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 Integer Forms (Posted on 2012-01-07)
Let us denote F(n) = Σi= 1 to n i*(-1)i+1

For example, F(4) = 1-2+3-4, F(5) = 1-2+3-4+5, F(6) = 1-2+3-4+5-6... and, so on.

(1) Determine the general form of two positive integers x and y that satisfy:
F(x) + F(y) + F(x+y) = 2012

(2) Can you explain why no positive integer solution exists whenever F(x) + F(y) + F(x+y) = 2011?

 No Solution Yet Submitted by K Sengupta Rating: 4.0000 (1 votes)

Comments: ( Back to comment list | You must be logged in to post comments.)
 re: Some Observations (partial solution) / The rest Comment 2 of 2 |
(In reply to Some Observations (partial solution) by Dustin)

I won't bother showing the proof of Dustin's assertion
When n is odd, F(n)=(n+1)/2
When n is even, F(n)=-n/2
Other that to mention that each case can easily be proven by induction.

In other words f(2a)= -a
and f(2a-1) = a

Now lets consider each of the 3 possibilities for x and y:

• 1) both are even x=2a, y=2b so x+y = 2a + 2b = 2(a+b)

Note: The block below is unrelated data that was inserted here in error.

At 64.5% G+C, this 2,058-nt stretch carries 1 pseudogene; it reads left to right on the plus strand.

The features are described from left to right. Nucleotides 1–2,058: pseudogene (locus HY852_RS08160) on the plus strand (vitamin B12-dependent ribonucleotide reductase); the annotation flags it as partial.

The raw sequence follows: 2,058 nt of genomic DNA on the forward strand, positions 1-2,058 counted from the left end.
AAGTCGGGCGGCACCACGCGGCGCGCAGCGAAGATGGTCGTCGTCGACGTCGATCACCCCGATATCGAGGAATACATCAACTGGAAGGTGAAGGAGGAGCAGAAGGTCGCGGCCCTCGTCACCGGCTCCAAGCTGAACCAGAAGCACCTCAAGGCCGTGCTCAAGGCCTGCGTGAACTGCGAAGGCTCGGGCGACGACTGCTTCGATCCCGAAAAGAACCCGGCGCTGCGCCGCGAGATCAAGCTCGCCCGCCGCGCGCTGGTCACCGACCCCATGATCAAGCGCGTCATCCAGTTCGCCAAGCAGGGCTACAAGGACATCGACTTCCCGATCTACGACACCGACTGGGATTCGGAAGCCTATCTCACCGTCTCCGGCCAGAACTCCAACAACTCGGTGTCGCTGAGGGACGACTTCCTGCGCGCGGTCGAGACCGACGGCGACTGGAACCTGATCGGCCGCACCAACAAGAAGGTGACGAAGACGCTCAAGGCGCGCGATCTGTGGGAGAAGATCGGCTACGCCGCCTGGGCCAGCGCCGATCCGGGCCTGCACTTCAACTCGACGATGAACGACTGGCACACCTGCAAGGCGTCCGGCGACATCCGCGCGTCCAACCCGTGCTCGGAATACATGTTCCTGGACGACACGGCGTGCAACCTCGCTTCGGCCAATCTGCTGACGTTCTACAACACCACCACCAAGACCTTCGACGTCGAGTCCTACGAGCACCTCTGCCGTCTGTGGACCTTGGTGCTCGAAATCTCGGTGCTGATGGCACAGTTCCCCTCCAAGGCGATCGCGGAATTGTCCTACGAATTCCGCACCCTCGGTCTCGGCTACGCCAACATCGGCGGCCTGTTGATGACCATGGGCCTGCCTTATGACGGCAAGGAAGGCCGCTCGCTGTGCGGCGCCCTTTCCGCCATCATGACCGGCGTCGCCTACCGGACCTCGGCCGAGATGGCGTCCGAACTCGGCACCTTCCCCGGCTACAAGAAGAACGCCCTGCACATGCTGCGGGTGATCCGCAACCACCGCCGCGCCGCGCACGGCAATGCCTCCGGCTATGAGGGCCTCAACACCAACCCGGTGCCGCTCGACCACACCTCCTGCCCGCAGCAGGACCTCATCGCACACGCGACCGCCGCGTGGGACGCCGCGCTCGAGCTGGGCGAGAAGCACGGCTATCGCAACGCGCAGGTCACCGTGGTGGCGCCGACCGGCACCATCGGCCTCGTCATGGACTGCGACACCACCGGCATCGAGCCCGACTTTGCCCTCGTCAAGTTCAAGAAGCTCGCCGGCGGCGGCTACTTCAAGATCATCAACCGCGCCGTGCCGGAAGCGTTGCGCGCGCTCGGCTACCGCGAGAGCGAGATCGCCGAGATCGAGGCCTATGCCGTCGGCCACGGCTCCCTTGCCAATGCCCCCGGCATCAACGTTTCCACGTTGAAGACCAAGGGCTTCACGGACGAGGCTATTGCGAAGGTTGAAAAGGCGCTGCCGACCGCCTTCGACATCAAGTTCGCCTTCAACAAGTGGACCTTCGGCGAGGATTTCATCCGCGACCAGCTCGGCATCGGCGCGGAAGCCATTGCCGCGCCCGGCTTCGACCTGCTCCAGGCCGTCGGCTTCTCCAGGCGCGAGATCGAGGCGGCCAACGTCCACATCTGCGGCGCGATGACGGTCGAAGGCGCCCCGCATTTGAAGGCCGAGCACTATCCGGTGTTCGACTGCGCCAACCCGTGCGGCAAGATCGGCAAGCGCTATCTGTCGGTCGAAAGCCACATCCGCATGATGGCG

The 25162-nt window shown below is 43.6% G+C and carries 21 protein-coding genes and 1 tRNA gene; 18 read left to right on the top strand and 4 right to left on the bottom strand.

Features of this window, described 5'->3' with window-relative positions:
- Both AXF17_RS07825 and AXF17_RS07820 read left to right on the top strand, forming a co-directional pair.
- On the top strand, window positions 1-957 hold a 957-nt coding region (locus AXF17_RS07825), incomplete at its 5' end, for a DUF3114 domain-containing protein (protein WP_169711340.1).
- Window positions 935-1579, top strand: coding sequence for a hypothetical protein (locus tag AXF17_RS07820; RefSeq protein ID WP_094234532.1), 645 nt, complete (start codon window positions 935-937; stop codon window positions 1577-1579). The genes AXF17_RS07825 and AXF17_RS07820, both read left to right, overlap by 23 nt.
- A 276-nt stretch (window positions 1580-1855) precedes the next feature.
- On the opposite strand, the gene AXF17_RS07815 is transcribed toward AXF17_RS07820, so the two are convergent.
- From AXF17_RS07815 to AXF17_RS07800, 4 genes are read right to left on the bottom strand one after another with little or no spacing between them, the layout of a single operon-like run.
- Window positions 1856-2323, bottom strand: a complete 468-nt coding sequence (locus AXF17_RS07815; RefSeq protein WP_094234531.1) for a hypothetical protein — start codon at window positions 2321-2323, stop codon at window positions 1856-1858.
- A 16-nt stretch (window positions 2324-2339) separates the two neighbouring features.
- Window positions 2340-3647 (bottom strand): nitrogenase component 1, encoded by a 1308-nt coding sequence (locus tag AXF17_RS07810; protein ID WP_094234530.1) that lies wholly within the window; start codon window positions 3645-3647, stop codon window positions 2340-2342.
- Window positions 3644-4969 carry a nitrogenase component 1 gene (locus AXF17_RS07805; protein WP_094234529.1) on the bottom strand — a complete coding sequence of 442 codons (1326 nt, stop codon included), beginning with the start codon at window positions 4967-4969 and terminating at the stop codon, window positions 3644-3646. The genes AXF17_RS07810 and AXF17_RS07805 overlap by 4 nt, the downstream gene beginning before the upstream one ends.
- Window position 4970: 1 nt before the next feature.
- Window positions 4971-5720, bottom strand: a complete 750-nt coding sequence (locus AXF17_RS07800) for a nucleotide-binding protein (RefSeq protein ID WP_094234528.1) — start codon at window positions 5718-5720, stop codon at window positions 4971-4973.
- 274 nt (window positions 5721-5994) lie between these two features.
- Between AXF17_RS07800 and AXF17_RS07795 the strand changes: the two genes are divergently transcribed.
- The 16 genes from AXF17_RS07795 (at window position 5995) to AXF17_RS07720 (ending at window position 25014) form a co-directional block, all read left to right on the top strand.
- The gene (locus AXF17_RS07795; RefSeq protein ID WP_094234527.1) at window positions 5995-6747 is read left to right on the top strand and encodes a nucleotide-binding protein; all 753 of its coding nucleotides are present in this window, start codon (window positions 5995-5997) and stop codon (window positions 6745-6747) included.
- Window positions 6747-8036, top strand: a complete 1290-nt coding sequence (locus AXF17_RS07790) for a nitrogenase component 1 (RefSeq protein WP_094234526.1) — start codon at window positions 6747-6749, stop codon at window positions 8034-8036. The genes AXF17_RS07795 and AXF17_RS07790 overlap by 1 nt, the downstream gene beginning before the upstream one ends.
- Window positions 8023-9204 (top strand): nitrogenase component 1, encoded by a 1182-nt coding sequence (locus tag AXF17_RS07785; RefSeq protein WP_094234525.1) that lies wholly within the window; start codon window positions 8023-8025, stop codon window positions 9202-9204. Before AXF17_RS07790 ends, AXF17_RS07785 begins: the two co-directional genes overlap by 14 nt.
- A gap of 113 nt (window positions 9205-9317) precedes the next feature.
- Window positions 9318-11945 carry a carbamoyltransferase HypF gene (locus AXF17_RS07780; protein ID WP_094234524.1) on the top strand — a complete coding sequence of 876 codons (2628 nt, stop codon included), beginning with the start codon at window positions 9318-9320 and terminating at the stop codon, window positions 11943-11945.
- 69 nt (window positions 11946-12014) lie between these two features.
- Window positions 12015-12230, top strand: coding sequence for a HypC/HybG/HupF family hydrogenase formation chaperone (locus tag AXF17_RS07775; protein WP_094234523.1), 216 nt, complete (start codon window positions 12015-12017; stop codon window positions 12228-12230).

• 2) both are odd x=2a-1, y=2b-1 so x+y = 2(a+b-1)
• 3) one of each x=2a, y=2b-1 (by symmetry it doesn't matter which) so x+y = 2(a+b) - 1
Case 1) F(x) + F(y) + F(x+y) = -a + -b + -(a+b) = -2(a+b)
In other words it is always negative if x and y are positive.

Case 2) F(x) + F(y) + F(x+y) = a + b + -(a+b-1) = 1
So you always get 1.

Case 3) F(x) + F(y) + F(x+y) = -a + b + (a+b) = 2b
In other words the even one doesn't matter but the odd one increases by one (from 2b-1 to 2b).

Since this 2b must be even, the sum of 2011 is not possible and the sum of 2012 requires 2b-1 to be 2011.

 Posted by Jer on 2012-01-07 20:29:52

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